Mr. Epstein levied his supposed financial prowess to cultivate connections to a dazzling assembly of elected officials, prominent scientists and business elites. His acquaintances, at various moments, included President Trump, Stephen Hawking and Prince Andrew, the Duke of York.

Even after he served time in a Florida jail and became a registered sex offender, Mr. Epstein successfully maintained a reputation as a billionaire investor, philanthropist and sophist.

In the time since Mr. Epstein’s arrest, evidence has suggested that the former money manager’s business acumen was more myth than fact. His client list was not as extensive as believed, and the services he offered were less remarkable than once portrayed.

Earlier this week, perhaps Mr. Epstein’s most notable client, Mr. Wexner, the executive behind Victoria’s Secret and Bath & Body Works, accused Mr. Epstein of misappropriating “vast sums of money” from him and his family.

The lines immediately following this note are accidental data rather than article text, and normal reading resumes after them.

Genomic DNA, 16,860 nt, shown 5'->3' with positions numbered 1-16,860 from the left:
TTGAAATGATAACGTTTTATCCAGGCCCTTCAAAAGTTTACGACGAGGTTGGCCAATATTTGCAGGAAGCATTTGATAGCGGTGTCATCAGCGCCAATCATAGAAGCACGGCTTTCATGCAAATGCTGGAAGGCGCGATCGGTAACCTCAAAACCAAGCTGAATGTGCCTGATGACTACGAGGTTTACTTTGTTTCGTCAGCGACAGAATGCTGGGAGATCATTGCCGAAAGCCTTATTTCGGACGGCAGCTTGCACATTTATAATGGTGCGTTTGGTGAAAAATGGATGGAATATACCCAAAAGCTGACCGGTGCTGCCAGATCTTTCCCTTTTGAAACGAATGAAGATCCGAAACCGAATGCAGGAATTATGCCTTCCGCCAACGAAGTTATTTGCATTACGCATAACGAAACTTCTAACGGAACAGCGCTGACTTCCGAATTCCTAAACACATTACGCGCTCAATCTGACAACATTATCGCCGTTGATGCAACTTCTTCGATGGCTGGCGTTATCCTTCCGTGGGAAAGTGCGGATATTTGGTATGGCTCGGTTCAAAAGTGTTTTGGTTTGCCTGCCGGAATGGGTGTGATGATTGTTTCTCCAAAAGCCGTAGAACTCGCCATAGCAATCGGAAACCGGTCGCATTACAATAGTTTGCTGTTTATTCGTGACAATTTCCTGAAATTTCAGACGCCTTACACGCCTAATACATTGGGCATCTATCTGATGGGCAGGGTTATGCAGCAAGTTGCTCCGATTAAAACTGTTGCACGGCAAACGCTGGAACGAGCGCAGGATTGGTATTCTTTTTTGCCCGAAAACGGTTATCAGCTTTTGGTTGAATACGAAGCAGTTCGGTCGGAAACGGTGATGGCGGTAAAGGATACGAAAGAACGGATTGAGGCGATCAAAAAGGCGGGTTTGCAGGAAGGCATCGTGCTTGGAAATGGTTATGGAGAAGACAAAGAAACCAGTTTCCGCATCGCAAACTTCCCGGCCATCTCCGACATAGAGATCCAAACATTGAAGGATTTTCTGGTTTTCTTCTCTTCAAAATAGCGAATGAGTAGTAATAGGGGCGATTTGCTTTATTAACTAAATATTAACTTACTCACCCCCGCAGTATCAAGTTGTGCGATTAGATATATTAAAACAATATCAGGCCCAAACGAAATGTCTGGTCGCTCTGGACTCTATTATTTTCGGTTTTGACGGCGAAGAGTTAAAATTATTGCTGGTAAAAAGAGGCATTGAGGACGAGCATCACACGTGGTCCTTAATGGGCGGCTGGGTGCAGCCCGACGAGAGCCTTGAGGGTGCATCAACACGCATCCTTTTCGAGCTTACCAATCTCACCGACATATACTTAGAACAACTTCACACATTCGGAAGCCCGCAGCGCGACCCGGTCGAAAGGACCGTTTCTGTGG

William K. Rashbaum is a senior writer on the Metro desk, where he covers political and municipal corruption, courts, terrorism and broader law enforcement topics. He was a part of the team awarded the 2009 Pulitzer Prize for breaking news. @WRashbaum Facebook

Benjamin Weiser is a reporter covering the Manhattan federal courts. He has long covered criminal justice, both as a beat and investigative reporter. Before joining The Times in 1997, he worked at The Washington Post. @BenWeiserNYT